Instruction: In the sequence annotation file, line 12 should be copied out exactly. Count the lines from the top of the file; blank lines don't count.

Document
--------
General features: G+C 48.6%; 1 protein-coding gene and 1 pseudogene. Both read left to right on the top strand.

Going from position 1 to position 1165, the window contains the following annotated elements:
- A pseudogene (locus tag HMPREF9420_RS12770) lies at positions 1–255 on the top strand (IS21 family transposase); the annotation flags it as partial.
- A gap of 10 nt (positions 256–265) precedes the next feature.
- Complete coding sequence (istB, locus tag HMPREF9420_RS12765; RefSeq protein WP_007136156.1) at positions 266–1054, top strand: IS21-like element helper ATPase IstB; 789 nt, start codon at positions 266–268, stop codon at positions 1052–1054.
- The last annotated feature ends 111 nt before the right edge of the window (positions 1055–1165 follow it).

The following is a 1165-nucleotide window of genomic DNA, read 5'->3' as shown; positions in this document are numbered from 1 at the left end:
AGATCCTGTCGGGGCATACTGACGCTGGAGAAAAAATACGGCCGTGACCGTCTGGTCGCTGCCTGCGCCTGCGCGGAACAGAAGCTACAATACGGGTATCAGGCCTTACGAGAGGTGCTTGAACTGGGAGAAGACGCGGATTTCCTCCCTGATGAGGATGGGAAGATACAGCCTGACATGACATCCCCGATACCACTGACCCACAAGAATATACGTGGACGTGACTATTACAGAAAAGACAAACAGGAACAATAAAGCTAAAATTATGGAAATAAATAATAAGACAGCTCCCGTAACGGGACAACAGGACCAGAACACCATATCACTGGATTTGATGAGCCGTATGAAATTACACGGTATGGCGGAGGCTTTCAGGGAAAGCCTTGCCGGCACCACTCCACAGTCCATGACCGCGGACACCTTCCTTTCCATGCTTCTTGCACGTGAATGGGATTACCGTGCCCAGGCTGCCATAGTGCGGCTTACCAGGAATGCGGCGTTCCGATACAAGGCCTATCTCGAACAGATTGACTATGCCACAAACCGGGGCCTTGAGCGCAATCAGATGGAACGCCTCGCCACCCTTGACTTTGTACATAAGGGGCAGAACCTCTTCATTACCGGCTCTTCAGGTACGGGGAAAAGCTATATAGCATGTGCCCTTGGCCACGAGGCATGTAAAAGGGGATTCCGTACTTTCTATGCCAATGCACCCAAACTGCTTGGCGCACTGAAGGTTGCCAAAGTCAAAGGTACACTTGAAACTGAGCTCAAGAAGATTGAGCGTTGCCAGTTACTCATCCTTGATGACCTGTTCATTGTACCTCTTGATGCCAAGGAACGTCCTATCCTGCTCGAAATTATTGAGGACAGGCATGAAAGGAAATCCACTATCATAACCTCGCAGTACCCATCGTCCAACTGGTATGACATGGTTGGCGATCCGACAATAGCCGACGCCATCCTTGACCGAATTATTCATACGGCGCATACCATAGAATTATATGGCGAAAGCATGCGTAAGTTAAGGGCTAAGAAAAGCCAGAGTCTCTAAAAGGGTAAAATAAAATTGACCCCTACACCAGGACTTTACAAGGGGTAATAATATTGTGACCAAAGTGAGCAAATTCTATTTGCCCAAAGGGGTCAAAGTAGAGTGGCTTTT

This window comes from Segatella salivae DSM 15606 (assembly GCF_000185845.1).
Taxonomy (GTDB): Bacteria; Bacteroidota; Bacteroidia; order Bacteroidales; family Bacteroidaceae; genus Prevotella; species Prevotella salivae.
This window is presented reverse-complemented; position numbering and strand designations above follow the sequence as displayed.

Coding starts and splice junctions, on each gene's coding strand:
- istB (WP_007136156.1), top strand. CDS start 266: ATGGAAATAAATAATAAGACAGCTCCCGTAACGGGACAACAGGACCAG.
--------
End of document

Coding starts and splice junctions, on each gene's coding strand: